I also feel that the loop holes that allow a parent to opt out of the requirement to take a Parenting Education Class needs to be tightened and monitored closely. The court should make it a priority to ensure every parent is reminded/educated on the potential impact their legal proceedings can have on them and their children. This will help motivate and those encourage parents who are able to develop insight through the Classes about the effect of their behavior on their children to do better. For those who need assistance, it will keep these parents focused on doing what is best for their children and themselves which will minimize the negative impact that conflictual parental court proceeding have on children and parents.
In the end, good attendance at the Parenting Education Classes will make both children and parents healthier. This will help the court system operate more effectively and efficiently, saving time and money, because it will be less bogged down by motions and cases where parents are not focusing on what is best for their children and themselves.
It will help prevent, what is unfortunately too common, situations where parents are tying up the court by using it for revenge. I base this recommendation on the simple premise that the natural "normal" and healthy human state allows for cooperation and compromise, particularly in regards to making decisions about children.
Along the same lines, anytime parents can not communicate and develop an agreement, this is an indication that there are underlying "problems" that need to addressed. And as long as these root issues are not addressed than the conflict will continue, despite any well meaning court order or GAL intervention, etc.
2. Children should receive counseling if their parents are engaged in high conflict divorce proceedings.
Children also be required to receive therapeutic support the whole time their parents are engaged in contested court proceedings. Whenever there is conflict between parents, a child will be caught in the middle and this will absolutely cause painful feelings that need to be addressed immediately or these feelings will have a residual effect on the child.
Psychological research has shown that the quicker the support a person with emotional/mental issues receives, the more effective the help. The therapist who is assigned to support the children is not only a person who helps the children process and manage their feelings, this person can also be an advocate for the child, once again, helping everyone involved keep the child's best interest as a priority.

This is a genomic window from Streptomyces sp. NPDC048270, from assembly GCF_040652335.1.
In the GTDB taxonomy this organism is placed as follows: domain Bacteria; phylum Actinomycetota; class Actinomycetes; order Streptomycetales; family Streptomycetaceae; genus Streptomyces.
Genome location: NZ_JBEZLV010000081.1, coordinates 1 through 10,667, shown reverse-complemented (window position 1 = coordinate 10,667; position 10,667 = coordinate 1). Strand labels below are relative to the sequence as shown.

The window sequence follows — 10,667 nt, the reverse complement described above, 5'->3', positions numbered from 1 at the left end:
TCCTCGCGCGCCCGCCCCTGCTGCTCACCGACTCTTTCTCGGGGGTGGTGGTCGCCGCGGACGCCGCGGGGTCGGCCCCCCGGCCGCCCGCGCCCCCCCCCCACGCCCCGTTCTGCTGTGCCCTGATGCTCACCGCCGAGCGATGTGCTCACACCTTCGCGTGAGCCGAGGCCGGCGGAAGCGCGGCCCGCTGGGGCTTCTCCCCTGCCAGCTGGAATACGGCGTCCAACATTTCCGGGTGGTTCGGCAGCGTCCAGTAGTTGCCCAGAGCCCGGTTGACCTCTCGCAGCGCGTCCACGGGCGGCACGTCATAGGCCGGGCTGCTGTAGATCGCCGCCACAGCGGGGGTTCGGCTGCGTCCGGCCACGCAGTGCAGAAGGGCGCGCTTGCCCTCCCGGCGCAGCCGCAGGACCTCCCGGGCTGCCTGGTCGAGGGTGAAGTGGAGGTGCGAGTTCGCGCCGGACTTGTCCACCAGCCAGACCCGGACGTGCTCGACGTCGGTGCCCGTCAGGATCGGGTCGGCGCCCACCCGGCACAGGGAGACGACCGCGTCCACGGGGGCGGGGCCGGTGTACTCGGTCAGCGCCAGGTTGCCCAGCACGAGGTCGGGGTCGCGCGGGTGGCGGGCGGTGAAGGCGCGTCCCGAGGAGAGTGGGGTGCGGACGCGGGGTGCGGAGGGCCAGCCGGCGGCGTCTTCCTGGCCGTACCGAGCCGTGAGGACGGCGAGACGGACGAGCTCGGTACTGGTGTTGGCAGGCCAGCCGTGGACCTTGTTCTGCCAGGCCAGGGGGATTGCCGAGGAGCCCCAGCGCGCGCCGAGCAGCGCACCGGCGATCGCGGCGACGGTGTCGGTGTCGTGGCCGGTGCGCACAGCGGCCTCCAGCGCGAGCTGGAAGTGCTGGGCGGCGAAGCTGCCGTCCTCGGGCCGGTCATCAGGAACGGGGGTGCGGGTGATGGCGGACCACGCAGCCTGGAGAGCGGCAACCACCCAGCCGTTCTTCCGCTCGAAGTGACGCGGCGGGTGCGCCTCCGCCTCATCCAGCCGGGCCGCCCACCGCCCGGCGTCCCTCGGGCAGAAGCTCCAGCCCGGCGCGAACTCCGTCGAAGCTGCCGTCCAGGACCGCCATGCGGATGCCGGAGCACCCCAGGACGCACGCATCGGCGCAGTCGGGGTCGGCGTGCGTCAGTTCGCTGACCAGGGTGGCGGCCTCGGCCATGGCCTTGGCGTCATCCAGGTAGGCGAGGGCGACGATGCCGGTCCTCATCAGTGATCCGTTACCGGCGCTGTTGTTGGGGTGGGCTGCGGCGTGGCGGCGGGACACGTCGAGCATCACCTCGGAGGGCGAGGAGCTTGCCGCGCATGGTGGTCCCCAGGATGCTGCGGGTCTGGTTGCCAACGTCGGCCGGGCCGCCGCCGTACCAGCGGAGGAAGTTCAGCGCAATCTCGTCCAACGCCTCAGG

I base this suggestion on the simple premise that when a child is experiencing additional negativity in her life, then she needs additional positive support to heal from it and prevent it from becoming a residual issue.
3. Family Relations Counselors should be required to attend CEU training.
I recommend that anyone involved, working for, or contracted by the Family Court system be required to attend CEU training, particularly in regard to sensitivity/psychology/child development/human service classes, with built-in incentive programs that reward healthy and timely handling of cases to help them also stay focused and motivated to keep children's and parent's best interest as top priority.
I also recommend some sort of moral boosting stress reduction initiative be implemented in the Family Court system This will help combat the apathy and corruption that is an epidemic in the Family court system. It is hard for Family Court workers to do their jobs properly if they are stressed out and disconnected from the consequences of their actions.
And once again, whatever training they receive during the education is not effective to prevent apathy and corruption from seeping into the system. They need constant reminders as we all do. I base this suggestion on the fact that the only way to truly improve interactions between people is to ensure that both parties are getting their needs fulfilled. Parents need help and support to focus on what is best and so do the workers. I think this idea will help make the Family Court reforms more palatable to all involved.
I welcome additional thoughts and responses to this proposal. Please leave your ideas in the comments section below.